The work was planned by R W Johnson, architect of Melton Mowbray, who estimated the cost at £486, and was carried out by Mr R J Bickmore of Bingham, builder. The money was raised by the parishioners. It was noted that certain monuments, tablets and tombs (and coffins) might have to be removed, but they would be put back ‘as nearly as may be in the same positions which they now occupy’. The result of this work changed the church back from a pseudo-chapel to mostly what we see today. A photograph exists of the tower and south side of the church taken before these alterations, showing Georgian windows on the south side of the nave, as well as the Georgian door case to the porch and to the tower. The replacement south windows are either second-hand originals or good copies of a style of window associated with the first quarter of the 14th century. It should be noted that their tops are higher than the roof would have been in the first quarter of the 14th century.
Bishop Trollope reported that ‘The piers on either side of the chancel arch have been renewed after the design of the original ones, of which a small portion was found’. ‘The piers …. consist of clustered shafts, having long bell-shaped caps’. The chancel arch and the tower arch are copies of arches of the Early English gothic style. This suggests that the chancel arch was removed completely before being bricked up in 1733, only providing three small openings to the chancel. This necessitated complete replacement of the pillars and the arch. Sadly, the replacements did not copy the Romanesque originals. There is evidence that the tower arch was Romanesque, because the drum pillars remain. Additionally, inside the tower, set into the west wall, is a beam that is likely to have been part of an original floor of an upper chamber. This beam is lower than the top of the present ‘gothic’ arch, but would have been just above a Romanesque arch. The beam was cut by the west door to the tower that was installed in 1733, as the churchyard is much higher than the tower floor.
In 1889 an organ was installed at the east end of the north aisle. A new steel bell-frame was installed circa 1902 and the three bells were re-hung. After this, very little seems to have been done until after the Second World War.
In 1914 the church was said to be able to accommodate 200 people, and there were 34 on the Sunday School roll. J. Faulkner was the rector.
There was a faculty application in 1931 for restoration work to the church and in 1935 it was reported that repairs were in progress.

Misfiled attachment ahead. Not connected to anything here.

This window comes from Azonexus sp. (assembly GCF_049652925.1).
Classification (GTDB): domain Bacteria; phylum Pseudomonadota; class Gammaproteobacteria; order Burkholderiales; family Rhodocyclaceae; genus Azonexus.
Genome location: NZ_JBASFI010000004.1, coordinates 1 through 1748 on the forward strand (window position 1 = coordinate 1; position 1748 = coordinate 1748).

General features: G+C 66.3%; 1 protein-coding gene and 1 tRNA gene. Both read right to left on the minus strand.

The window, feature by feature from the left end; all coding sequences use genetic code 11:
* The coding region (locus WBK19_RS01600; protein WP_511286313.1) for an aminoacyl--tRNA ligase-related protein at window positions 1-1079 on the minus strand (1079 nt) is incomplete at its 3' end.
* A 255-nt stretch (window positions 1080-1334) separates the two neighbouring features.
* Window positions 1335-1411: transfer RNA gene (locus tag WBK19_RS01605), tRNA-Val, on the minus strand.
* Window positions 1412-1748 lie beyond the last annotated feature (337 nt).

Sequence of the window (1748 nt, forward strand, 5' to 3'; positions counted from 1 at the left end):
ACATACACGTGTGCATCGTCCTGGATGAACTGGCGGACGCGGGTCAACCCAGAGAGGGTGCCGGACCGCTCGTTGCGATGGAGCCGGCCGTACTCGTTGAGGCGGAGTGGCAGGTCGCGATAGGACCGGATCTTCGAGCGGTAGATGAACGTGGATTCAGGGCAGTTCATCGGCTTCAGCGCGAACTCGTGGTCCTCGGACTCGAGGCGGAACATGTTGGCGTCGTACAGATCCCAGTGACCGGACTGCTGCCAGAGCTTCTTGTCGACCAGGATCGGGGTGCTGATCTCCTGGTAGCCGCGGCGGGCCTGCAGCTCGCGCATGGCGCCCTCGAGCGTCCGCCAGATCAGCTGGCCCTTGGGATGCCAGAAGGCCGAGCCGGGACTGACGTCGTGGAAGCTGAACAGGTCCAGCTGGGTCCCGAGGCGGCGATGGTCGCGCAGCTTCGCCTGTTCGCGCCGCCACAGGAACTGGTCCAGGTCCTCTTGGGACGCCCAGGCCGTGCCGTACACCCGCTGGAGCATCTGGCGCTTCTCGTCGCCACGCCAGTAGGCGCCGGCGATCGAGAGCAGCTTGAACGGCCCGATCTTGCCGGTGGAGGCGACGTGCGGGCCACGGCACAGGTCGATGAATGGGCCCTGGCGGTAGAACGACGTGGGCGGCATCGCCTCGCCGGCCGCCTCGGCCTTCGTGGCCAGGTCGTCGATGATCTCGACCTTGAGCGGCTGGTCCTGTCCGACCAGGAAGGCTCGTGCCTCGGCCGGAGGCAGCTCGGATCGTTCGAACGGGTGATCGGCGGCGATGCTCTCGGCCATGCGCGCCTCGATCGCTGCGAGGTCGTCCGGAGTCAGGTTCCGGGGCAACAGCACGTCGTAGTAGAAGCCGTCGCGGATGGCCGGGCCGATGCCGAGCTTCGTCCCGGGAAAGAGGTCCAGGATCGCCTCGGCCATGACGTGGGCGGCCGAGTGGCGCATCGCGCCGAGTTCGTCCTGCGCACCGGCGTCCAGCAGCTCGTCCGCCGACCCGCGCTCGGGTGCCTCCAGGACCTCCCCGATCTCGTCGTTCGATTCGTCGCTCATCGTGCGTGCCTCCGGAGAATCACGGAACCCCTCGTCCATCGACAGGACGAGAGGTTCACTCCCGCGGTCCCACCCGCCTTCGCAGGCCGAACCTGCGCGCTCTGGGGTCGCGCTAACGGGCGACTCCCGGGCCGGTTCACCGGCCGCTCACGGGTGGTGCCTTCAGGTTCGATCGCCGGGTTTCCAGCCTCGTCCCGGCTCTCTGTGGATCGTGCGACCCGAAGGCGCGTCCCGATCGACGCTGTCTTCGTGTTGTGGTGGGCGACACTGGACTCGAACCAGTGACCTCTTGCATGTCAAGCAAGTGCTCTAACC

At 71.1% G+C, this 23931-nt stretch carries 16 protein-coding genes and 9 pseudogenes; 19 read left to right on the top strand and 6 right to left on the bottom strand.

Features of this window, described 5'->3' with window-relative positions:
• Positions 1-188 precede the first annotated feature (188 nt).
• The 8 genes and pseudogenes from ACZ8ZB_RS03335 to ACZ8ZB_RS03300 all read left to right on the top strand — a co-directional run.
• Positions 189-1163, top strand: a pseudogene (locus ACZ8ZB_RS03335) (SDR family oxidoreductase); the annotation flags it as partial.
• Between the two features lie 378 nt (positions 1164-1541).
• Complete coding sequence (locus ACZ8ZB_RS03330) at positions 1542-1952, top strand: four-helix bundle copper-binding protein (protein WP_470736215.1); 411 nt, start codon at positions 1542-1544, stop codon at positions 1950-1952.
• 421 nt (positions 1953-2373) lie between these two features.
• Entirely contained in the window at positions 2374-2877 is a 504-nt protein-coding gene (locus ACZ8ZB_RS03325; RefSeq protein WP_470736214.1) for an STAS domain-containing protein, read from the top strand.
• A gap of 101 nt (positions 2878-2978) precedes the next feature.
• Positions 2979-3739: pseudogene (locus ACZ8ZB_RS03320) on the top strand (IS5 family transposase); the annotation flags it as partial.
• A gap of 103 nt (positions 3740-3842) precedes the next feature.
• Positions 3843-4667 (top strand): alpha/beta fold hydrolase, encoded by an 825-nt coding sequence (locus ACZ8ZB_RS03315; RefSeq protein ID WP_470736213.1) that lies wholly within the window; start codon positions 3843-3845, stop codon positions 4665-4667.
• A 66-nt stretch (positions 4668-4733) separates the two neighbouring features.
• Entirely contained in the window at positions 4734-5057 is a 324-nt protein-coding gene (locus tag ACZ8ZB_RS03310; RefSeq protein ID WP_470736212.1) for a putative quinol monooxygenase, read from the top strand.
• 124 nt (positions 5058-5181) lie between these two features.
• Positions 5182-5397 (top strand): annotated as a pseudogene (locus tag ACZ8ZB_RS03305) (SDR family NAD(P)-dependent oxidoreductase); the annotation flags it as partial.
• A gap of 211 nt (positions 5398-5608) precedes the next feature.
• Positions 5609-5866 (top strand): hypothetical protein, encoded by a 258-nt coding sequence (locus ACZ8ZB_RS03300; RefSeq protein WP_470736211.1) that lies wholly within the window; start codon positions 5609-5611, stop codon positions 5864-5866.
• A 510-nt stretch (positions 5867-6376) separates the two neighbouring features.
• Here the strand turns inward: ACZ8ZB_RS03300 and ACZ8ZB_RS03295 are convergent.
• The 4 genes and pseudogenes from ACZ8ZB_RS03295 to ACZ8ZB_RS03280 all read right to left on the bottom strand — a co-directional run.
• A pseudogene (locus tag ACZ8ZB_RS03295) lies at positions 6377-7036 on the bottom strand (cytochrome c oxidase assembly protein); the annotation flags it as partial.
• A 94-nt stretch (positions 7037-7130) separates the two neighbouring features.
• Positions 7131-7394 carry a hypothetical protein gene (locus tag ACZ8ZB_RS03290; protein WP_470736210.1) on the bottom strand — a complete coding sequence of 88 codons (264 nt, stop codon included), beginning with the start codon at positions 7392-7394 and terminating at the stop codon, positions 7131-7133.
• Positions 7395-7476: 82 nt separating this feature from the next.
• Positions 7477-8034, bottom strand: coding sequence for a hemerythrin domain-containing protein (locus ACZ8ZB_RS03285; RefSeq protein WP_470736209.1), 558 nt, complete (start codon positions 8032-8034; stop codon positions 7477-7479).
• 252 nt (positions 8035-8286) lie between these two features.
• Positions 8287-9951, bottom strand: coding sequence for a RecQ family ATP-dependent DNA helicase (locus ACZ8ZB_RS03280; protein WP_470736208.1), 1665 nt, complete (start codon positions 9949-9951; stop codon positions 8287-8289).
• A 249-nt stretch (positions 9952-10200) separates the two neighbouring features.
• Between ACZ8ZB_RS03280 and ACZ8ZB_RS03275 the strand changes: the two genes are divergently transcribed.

In 1949, a fourth bell (treble) was made and hung by Taylors of Loughborough to commemorate the former Rector, the Revd Archibald Pryor, who was killed while serving as an army chaplain.
In 1953, a new boiler was installed, together with new radiators to supplement the heating pipes at floor level. In 1954, Canon John Knox became the rector, and soon set about fund-raising for a major programme of repairs and alterations, which carried on until his death in 1966. He was known for his Anglo-Catholic sympathies, which may have, in places, influenced the work done. In 1957 the nave was re-roofed in lead and the supporting timbers were repaired. The nave floor was levelled and reset with slabs, replacing glazed tiles. In 1960, the glazing of the east window was replaced by Pope and Parr of Nottingham. This was paid for by the churchwardens.
A Rector’s vestry was added to the north of the chancel, together with a toilet and an underground boiler house according to a design by Vernon Royle of Nottingham. An arch was cut between the vestry and the chancel to accommodate the organ, which was moved there, possibly in 1962. In 1960 a screen, designed by Broadhead and Royle, was erected across the tower arch, as the Rector complained that the curtain did not stop the drafts from the tower when he was performing baptisms. It is not known when the font was moved there from the centre of the nave (as shown on the 1879 plan). In 1960, also, a vestry screen, across the end of the north aisle, was donated, and made by W Appleby of Nottingham. In 1962, a Lady Chapel was created there.
In 1964, a choir vestry was constructed in the angle between the tower and the north aisle. The west wall of the aisle was removed and rebuilt in brick, and a space was cleared in the aisle to form a baptistry. The choir vestry was designed by Broadhead and Royle, and was clad in Hornton stone (the local ironstone having become unavailable) but lined with brick. Repair work was carried out to various buttresses.
In 1982 a fifth bell (treble) was added. This bell, of great antiquity, had been rescued from the derelict church at South Wheatley, and was found to be a good match for the other bells in the tower. The bells were overhauled, having previously been unused for some while. At about the same time electric radiant heating was installed and the old heating system abandoned.